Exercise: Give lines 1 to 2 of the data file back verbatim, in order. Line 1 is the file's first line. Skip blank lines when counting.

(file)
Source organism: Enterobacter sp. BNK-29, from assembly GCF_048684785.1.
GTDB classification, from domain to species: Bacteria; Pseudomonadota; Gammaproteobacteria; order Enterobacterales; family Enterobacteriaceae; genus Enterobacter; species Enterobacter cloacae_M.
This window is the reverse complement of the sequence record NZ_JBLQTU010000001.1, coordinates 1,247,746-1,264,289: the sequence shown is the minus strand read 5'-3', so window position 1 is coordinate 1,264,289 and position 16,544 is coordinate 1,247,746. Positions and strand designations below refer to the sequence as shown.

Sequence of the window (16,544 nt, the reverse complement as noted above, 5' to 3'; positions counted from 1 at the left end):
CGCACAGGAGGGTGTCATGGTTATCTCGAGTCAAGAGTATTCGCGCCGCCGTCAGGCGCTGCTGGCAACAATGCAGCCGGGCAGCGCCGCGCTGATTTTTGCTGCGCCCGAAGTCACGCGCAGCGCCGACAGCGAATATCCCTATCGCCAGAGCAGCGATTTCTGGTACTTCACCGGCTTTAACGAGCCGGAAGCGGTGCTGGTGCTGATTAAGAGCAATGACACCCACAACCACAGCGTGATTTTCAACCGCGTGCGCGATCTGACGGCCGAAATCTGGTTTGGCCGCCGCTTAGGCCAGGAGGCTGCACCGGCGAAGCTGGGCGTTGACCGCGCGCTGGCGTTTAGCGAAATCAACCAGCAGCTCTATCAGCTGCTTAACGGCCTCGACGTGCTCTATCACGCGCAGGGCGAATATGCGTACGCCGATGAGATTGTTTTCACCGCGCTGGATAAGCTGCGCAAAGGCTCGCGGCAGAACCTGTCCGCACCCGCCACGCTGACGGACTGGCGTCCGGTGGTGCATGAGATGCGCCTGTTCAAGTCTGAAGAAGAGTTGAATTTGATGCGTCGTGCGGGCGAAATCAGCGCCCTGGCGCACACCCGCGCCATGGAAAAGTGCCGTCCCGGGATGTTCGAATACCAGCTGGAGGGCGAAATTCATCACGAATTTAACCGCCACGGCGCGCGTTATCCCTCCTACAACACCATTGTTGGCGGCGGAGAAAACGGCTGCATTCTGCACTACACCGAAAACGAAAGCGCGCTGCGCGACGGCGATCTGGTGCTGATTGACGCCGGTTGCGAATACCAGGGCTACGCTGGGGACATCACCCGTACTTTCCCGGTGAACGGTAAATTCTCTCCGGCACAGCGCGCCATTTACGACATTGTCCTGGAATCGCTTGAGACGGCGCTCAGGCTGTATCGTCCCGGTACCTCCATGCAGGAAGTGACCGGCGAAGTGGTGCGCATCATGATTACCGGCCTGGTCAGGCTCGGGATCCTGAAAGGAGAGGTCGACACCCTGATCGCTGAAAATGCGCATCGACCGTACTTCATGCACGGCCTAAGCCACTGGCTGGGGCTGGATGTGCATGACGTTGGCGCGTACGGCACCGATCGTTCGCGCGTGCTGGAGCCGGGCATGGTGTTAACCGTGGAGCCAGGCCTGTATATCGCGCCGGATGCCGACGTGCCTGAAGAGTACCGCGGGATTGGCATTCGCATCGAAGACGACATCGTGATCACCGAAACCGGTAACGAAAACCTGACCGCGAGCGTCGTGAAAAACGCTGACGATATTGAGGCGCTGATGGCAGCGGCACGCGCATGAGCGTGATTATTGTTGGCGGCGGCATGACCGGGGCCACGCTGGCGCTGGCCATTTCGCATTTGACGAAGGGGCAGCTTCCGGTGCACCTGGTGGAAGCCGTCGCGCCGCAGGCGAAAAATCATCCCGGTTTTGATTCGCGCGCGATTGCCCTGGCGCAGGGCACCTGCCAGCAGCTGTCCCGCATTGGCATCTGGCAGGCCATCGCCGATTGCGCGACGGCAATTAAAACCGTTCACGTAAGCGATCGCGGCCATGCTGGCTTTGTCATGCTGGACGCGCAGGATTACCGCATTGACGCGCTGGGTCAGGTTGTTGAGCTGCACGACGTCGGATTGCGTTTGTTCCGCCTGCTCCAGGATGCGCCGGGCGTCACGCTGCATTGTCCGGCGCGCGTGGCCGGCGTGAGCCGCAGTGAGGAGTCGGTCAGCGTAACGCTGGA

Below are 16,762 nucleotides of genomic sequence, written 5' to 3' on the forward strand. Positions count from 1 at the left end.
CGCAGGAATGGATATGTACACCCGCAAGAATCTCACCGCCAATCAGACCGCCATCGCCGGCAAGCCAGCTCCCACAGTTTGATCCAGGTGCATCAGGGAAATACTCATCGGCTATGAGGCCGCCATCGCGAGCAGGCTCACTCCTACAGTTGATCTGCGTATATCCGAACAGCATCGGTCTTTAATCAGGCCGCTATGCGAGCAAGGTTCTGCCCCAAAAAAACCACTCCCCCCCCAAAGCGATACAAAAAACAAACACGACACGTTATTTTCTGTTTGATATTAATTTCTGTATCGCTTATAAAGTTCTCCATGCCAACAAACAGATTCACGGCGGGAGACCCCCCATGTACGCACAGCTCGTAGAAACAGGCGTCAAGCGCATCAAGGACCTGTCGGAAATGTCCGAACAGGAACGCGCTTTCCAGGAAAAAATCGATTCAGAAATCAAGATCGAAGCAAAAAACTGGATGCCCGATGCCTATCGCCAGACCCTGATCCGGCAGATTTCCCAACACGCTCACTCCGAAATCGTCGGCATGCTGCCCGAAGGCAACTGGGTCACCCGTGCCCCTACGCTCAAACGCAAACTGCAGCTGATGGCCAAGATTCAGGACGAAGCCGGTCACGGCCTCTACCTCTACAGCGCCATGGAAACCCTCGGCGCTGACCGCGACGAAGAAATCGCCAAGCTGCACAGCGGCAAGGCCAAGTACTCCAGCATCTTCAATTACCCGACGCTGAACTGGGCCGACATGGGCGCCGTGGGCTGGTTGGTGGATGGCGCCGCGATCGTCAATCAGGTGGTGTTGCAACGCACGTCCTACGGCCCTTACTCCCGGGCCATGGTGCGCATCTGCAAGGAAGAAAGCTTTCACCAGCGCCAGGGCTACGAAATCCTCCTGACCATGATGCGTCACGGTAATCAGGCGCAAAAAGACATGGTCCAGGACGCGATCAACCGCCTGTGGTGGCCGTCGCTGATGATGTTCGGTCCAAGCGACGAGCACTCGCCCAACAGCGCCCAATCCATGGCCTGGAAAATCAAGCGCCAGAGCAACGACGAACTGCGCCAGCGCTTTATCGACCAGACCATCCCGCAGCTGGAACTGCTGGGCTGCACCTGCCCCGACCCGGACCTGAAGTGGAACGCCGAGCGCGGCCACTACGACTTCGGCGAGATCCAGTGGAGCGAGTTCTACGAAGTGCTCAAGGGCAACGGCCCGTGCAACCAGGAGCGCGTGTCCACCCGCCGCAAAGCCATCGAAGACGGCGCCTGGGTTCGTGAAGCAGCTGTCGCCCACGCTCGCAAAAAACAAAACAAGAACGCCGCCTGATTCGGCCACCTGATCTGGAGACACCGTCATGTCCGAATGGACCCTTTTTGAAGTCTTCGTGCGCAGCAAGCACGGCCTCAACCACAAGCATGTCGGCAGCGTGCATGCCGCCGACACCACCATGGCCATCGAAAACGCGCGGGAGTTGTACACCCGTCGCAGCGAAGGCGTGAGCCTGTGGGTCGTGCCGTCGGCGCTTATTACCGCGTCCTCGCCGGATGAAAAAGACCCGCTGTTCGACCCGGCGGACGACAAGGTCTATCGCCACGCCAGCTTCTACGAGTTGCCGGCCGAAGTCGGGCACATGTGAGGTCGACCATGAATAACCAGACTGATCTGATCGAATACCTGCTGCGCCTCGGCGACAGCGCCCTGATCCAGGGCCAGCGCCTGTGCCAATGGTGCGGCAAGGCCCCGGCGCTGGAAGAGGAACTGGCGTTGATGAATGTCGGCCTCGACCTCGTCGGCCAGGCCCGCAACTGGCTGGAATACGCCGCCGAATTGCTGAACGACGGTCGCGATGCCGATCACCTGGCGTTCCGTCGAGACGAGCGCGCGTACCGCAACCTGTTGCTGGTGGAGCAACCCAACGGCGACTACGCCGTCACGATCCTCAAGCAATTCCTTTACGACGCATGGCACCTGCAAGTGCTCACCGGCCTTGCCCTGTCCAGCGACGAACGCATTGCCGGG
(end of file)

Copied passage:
Source organism: Enterobacter sp. BNK-29, from assembly GCF_048684785.1.
GTDB classification, from domain to species: Bacteria; Pseudomonadota; Gammaproteobacteria; order Enterobacterales; family Enterobacteriaceae; genus Enterobacter; species Enterobacter cloacae_M.